The other big factor exciting interest in the reopening of the Panguna pit, is the likelihood that it will lead to the end of the moratorium on exploration that began in 1971, as a result of the controversy over that first Bougainville mine. Seven exploration licences covering 20 percent of the island are held by BCL and the potential to find new orebodies near the existing pit are considerable, which would take that mine well beyond its projected mine life of up to 20 years.
 
No one else holds any other exploration permits—as yet, though a German funded aeromagnetic survey 25 years ago revealed many highly prospective zones. Through the last 21 years, the principal owner, Rio Tinto, did not close down BCL—it has remained listed, playing a low-key role waiting for the climate to change.
But the share price has doubled since August and tripled since May, as the likelihood of a reopening dawned on investors—rallied in Europe by Axel Sturm, the energetic German president of the European shareholders of Bougainville Copper. The company has even made a profit most years, from placing its remaining cash in Australian listed investment companies. Taylor says that even since the mine closed, the BCL Foundation has continued to fund 100 scholarships a year.
 
He says: “A generation of Bougainvilleans has missed out on employment.”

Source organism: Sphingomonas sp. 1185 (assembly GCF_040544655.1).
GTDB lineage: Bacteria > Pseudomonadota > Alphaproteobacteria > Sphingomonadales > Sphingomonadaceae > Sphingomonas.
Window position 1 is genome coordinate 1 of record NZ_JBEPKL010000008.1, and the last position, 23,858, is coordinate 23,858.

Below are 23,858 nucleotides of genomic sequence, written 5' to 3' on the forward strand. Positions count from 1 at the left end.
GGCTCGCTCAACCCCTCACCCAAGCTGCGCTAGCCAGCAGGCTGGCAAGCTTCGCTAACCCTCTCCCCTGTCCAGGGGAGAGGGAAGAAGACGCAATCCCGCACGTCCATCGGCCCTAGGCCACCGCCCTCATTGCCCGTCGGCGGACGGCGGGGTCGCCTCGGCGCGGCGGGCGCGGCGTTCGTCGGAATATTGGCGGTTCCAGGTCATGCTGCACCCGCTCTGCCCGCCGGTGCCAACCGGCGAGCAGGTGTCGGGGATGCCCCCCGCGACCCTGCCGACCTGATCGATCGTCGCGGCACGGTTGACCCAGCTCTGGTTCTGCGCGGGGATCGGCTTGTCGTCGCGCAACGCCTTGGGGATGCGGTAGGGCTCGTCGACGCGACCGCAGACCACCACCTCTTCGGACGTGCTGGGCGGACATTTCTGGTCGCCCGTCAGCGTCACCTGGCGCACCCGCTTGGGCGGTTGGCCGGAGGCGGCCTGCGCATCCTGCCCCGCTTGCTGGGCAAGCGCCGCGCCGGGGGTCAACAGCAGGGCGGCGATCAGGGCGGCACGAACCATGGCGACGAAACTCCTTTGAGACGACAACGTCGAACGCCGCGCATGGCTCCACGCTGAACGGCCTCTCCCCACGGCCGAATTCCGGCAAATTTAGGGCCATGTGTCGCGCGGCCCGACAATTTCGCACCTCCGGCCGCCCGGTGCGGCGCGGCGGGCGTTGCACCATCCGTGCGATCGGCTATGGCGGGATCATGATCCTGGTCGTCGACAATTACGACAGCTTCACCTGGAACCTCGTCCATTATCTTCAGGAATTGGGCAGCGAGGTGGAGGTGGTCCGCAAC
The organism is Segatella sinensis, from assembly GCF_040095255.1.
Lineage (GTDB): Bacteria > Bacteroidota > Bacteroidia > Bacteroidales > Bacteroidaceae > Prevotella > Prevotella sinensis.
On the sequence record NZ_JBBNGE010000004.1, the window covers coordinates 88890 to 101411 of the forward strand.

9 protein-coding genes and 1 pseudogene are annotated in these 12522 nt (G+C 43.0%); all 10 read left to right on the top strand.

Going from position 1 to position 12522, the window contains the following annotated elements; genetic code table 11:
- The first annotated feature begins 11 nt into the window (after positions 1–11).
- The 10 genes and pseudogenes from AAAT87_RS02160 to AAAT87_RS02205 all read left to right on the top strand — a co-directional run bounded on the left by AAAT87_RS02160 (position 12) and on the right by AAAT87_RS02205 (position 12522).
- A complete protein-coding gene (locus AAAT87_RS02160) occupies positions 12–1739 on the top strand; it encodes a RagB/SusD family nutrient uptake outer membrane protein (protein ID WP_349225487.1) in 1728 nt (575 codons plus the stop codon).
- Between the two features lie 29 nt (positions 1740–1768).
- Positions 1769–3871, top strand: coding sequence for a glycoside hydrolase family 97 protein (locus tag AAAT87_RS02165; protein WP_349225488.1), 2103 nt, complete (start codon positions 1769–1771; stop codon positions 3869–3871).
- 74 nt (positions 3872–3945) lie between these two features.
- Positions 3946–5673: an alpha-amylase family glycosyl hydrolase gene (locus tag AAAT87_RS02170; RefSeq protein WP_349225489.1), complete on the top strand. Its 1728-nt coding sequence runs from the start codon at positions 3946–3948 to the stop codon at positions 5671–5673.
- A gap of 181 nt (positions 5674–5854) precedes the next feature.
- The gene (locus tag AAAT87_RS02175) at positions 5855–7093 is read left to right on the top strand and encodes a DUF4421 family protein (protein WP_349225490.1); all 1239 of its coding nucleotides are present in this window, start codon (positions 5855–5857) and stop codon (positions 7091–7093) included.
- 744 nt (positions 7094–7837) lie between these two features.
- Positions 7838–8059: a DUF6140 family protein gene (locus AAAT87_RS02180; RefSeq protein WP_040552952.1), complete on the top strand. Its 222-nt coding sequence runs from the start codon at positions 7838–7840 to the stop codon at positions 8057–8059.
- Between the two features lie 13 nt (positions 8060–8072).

As an intriguing sideshow, a case has been winding its way through the American courts in which Bougainvilleans have claimed damages from Rio Tinto over the operation of the mine.
This has become a test case for the American jurisdiction, and ultimately the Supreme Court there is likely to rule on whether its jurisdiction stretches overseas. It is now unlikely to do so until some time after the mine has reopened.

But as Taylor says, the key remains the landowners—though others, such as former Bougainville Revolutionary Army “general” Ishmael Toroama, are insisting that all the demands made by other Bougainvilleans during the fighting, remain extant.  “Panguna—after the war—now belongs to all Bougainvilleans,” he says, insisting that the original claims for environmental compensation remain extant.
The recently elected Bougainville government, however, and the Panguna Landowners Assocation, have begun a series of intense discussions in order to move the process forward towards reopening.
 
Lawrence Daveona, the interim secretary of the PLOA and one of the long-standing leading figures on the issue, congratulated the Bougainville affairs minister in the national government, Fidelis Semoso, for his recent role in bringing together the leaders of the six mine lease areas, in a way unprecedented in the association’s 38 years. No one is publicly talking timetables yet. But in the minds of most of the stakeholders, the countdown has already begun.

This article was first published at Island Business Rowan Callick is the Asia Pacific Editor of The Australian Newspaper.